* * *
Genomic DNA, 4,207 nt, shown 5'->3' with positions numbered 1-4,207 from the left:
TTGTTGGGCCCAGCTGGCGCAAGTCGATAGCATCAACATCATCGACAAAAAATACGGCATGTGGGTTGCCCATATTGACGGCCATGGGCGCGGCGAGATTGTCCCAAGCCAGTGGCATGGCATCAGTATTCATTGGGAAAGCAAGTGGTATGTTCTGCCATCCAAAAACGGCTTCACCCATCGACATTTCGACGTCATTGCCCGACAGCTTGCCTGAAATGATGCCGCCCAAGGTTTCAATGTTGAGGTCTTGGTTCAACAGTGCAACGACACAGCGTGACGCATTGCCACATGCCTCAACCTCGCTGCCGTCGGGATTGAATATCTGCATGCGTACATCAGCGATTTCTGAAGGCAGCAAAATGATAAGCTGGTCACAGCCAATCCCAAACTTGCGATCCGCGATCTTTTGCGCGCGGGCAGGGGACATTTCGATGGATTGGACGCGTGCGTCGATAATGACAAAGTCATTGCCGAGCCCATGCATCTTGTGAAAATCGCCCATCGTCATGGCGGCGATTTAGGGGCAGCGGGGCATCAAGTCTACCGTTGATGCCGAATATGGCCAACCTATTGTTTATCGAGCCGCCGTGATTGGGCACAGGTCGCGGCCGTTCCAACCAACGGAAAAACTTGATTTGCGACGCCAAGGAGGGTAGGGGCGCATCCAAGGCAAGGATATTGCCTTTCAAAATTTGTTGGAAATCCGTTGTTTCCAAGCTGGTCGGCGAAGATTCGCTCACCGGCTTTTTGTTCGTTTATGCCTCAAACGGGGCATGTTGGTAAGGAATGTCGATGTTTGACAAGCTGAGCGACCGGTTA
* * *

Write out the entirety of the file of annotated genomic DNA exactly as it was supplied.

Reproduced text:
Genomic DNA, 4,207 nt, shown 5'->3' with positions numbered 1-4,207 from the left:
TTGTTGGGCCCAGCTGGCGCAAGTCGATAGCATCAACATCATCGACAAAAAATACGGCATGTGGGTTGCCCATATTGACGGCCATGGGCGCGGCGAGATTGTCCCAAGCCAGTGGCATGGCATCAGTATTCATTGGGAAAGCAAGTGGTATGTTCTGCCATCCAAAAACGGCTTCACCCATCGACATTTCGACGTCATTGCCCGACAGCTTGCCTGAAATGATGCCGCCCAAGGTTTCAATGTTGAGGTCTTGGTTCAACAGTGCAACGACACAGCGTGACGCATTGCCACATGCCTCAACCTCGCTGCCGTCGGGATTGAATATCTGCATGCGTACATCAGCGATTTCTGAAGGCAGCAAAATGATAAGCTGGTCACAGCCAATCCCAAACTTGCGATCCGCGATCTTTTGCGCGCGGGCAGGGGACATTTCGATGGATTGGACGCGTGCGTCGATAATGACAAAGTCATTGCCGAGCCCATGCATCTTGTGAAAATCGCCCATCGTCATGGCGGCGATTTAGGGGCAGCGGGGCATCAAGTCTACCGTTGATGCCGAATATGGCCAACCTATTGTTTATCGAGCCGCCGTGATTGGGCACAGGTCGCGGCCGTTCCAACCAACGGAAAAACTTGATTTGCGACGCCAAGGAGGGTAGGGGCGCATCCAAGGCAAGGATATTGCCTTTCAAAATTTGTTGGAAATCCGTTGTTTCCAAGCTGGTCGGCGAAGATTCGCTCACCGGCTTTTTGTTCGTTTATGCCTCAAACGGGGCATGTTGGTAAGGAATGTCGATGTTTGACAAGCTGAGCGACCGGTTA